Overweight or obese people also experienced cardiovascular disease at an earlier age than those with normal BMI. For example, among overweight middle-aged women, cardiovascular disease began 1.8 years earlier than normal weight women, and 4.3 years earlier for those who were obese. For the study, the researchers looked at cardiovascular disease data of 72,490 people, focusing on patients in middle-age, who were 55-years-old on average. Participants were healthy and free of cardiovascular disease when they enrolled in the study. The average BMI was 27.4 for men and 27.1 for women. “Our findings suggest that healthcare providers need to continue to be aware of the increased risk of earlier cardiovascular disease faced by overweight and obese people. Healthcare providers should emphasize the importance of maintaining healthy weight throughout their lives to live longer, healthier lives.”
This study examined associations between sedentary time and fitness among Canadians in their sixties. The main findings were that, after adjusting for moderate-to-vigorous physical activity (MVPA): 1) objectively measured sedentary time was inversely associated with cardiorespiratory fitness and grip strength; 2) the number of breaks in sedentary time was positively associated with cardiorespiratory fitness; 3) the percentage of sedentary time spent in bouts of at least 20 minutes was inversely associated with cardiorespiratory fitness; 4) associations between sedentary time in bouts of at least 20 minutes and breaks in sedentary time and cardiorespiratory fitness were not consistent between sexes, nor were associations between sedentary time and grip strength; and 5) self-reported sedentary time was not related to any fitness variable. The last conforms with previous work showing measured sedentary time to be more consistently related to health outcomes than are self-reported measures.Note
Earlier research indicates that sedentary time and patterns of sedentary time are associated with older adults’ health and functional fitness. In the present study, the percentage of total sedentary time spent in bouts of at least 20 minutes was inversely associated with cardiorespiratory fitness, and a greater number of breaks in sedentary time was associated with better cardiorespiratory fitness. These findings are important because cardiorespiratory fitness is a strong predictor of morbidity and all-cause mortality. In 2015, it was demonstrated that non-exercising older adults with higher cardiorespiratory fitness have better vascular function and lower cardiovascular risk. It was suggested that greater amounts of non-exercise activity, such as activities of daily living, may partly explain the fitness and vascular health of some older individuals who do not engage in purposeful physical actvity. It is possible that adaptations in the vasculature, and likely other components such as muscle oxidative capacity, are stimulated by light intensity activities.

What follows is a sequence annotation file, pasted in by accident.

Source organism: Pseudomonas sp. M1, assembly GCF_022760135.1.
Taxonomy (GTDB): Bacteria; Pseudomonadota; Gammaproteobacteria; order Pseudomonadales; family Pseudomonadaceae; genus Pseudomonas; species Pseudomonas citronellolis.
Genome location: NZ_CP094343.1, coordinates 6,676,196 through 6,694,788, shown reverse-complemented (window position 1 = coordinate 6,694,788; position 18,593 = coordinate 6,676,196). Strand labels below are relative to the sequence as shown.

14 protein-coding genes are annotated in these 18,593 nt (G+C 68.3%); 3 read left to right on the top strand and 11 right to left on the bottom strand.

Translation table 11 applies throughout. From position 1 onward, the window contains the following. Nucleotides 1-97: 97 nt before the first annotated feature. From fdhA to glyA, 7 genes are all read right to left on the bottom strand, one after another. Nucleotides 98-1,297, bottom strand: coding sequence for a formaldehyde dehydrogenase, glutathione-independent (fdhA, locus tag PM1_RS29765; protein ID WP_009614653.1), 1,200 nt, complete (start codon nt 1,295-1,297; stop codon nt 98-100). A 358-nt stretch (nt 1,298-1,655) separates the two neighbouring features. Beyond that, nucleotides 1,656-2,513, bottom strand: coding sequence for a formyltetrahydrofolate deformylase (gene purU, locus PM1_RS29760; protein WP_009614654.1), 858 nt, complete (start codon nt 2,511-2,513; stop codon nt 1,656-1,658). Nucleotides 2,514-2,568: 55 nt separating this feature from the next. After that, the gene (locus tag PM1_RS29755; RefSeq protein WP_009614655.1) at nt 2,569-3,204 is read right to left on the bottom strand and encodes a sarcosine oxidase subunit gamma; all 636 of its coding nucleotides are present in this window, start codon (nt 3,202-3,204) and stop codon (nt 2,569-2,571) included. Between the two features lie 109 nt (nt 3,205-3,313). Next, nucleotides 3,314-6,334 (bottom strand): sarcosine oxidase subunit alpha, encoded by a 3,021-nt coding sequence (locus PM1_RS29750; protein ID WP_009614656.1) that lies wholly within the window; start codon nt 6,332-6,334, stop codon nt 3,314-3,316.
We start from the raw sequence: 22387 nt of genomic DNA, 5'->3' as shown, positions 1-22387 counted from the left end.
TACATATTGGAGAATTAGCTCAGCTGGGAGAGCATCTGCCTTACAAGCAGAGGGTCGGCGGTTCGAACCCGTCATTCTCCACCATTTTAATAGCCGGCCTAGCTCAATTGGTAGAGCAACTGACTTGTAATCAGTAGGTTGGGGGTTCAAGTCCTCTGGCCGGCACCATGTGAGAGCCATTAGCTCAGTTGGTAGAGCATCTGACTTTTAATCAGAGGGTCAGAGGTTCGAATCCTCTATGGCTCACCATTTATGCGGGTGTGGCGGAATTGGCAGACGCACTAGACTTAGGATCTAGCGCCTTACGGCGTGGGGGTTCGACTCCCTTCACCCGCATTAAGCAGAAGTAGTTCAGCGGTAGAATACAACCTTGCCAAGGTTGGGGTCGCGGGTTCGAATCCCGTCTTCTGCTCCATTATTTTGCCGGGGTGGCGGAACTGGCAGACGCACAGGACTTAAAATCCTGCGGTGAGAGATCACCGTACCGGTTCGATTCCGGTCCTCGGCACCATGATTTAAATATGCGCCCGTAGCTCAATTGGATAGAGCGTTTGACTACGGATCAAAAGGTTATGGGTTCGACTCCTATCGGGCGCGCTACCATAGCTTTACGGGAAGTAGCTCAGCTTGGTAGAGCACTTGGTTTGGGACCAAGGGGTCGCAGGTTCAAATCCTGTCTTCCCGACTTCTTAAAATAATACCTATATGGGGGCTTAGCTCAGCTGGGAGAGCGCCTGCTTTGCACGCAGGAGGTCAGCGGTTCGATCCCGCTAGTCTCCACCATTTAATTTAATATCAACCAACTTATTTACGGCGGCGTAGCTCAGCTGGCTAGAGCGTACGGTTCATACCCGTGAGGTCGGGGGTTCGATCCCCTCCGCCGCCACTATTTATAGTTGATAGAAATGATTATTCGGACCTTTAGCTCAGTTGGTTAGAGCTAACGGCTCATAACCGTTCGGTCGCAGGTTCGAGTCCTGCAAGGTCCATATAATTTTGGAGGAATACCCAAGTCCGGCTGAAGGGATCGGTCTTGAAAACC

Total sedentary time was inversely related to grip strength in men and women, even after adjusting for MVPA. As well, the association between breaks in sedentary time and sit-and-reach scores was positive among men. Therefore, sedentary time may also influence musculoskeletal fitness, which is crucial for independent living and autonomy. These data demonstrate a significant relationship between directly measured sedentary time, breaks in sedentary time, and fitness among Canadians in their sixties. Given long-established associations between fitness and both health and functional autonomy for older adults, this study underscores the importance of minimizing total sedentary time and breaking up sedentary time, in addition to increasing physical activity.
Based on the proven health benefits of exercise for older adults, a team of researchers theorized that exercise might also help adults prevent or delay disabilities that interfere with independent living. The researchers enrolled 1,635 adults between the ages of 70 and 89. All of the participants were at high-risk for becoming physically disabled. At the beginning of the study, the participants were able to walk about five city blocks (one-quarter of a mile) without assistance. The participants were split into two groups. One group was encouraged to exercise regularly. In addition to taking a daily 30-minute walk, they performed balance training and muscle strengthening exercises. The other group attended weekly workshops for 26 weeks, followed by monthly sessions. The workshops provided information about accessing the healthcare system, traveling safely, getting health screenings, and finding reliable sources for health and nutrition education. The workshop instructors also led the participants in 5- to 10-minute flexibility or stretching exercise sessions. Researchers gave all participants thorough tests for disability at the beginning of the study and then at 6, 12, 24, and 36 months after the study started. The researchers reported that people in both groups experienced about the same level of disability after the study. However, people in the exercise group experienced a lower level of severe mobility problems than did people who attended the health workshops.